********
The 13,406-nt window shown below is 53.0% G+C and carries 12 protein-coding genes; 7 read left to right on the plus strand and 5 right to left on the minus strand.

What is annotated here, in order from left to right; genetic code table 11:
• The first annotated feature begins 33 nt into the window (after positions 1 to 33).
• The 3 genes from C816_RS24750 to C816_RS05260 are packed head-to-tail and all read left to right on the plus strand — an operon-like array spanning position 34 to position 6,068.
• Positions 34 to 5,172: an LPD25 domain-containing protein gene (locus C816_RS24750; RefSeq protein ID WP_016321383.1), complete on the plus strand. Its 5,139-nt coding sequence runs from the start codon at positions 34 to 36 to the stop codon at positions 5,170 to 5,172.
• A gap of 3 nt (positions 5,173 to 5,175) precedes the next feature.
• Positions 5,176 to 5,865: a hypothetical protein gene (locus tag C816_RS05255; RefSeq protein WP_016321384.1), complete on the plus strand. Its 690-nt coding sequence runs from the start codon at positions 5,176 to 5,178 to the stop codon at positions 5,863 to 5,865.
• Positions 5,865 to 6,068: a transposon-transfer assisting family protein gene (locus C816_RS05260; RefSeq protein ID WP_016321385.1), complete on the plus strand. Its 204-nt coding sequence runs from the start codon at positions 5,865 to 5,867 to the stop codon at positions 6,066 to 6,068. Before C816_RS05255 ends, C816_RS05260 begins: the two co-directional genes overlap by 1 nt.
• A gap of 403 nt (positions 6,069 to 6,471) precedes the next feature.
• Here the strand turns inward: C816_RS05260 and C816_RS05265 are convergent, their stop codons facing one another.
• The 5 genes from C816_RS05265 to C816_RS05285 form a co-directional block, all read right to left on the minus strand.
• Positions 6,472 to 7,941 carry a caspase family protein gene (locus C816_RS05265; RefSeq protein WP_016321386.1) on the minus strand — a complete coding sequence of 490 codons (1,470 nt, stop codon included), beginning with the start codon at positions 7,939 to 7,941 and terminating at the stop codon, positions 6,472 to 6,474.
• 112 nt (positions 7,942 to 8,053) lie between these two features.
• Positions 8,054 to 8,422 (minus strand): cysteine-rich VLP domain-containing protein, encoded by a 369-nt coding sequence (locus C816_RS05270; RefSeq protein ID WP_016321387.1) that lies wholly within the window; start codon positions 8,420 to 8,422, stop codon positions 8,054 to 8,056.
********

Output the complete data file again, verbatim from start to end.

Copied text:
The 13,406-nt window shown below is 53.0% G+C and carries 12 protein-coding genes; 7 read left to right on the plus strand and 5 right to left on the minus strand.

What is annotated here, in order from left to right; genetic code table 11:
• The first annotated feature begins 33 nt into the window (after positions 1 to 33).
• The 3 genes from C816_RS24750 to C816_RS05260 are packed head-to-tail and all read left to right on the plus strand — an operon-like array spanning position 34 to position 6,068.
• Positions 34 to 5,172: an LPD25 domain-containing protein gene (locus C816_RS24750; RefSeq protein ID WP_016321383.1), complete on the plus strand. Its 5,139-nt coding sequence runs from the start codon at positions 34 to 36 to the stop codon at positions 5,170 to 5,172.
• A gap of 3 nt (positions 5,173 to 5,175) precedes the next feature.
• Positions 5,176 to 5,865: a hypothetical protein gene (locus tag C816_RS05255; RefSeq protein WP_016321384.1), complete on the plus strand. Its 690-nt coding sequence runs from the start codon at positions 5,176 to 5,178 to the stop codon at positions 5,863 to 5,865.
• Positions 5,865 to 6,068: a transposon-transfer assisting family protein gene (locus C816_RS05260; RefSeq protein ID WP_016321385.1), complete on the plus strand. Its 204-nt coding sequence runs from the start codon at positions 5,865 to 5,867 to the stop codon at positions 6,066 to 6,068. Before C816_RS05255 ends, C816_RS05260 begins: the two co-directional genes overlap by 1 nt.
• A gap of 403 nt (positions 6,069 to 6,471) precedes the next feature.
• Here the strand turns inward: C816_RS05260 and C816_RS05265 are convergent, their stop codons facing one another.
• The 5 genes from C816_RS05265 to C816_RS05285 form a co-directional block, all read right to left on the minus strand.
• Positions 6,472 to 7,941 carry a caspase family protein gene (locus C816_RS05265; RefSeq protein WP_016321386.1) on the minus strand — a complete coding sequence of 490 codons (1,470 nt, stop codon included), beginning with the start codon at positions 7,939 to 7,941 and terminating at the stop codon, positions 6,472 to 6,474.
• 112 nt (positions 7,942 to 8,053) lie between these two features.
• Positions 8,054 to 8,422 (minus strand): cysteine-rich VLP domain-containing protein, encoded by a 369-nt coding sequence (locus C816_RS05270; RefSeq protein ID WP_016321387.1) that lies wholly within the window; start codon positions 8,420 to 8,422, stop codon positions 8,054 to 8,056.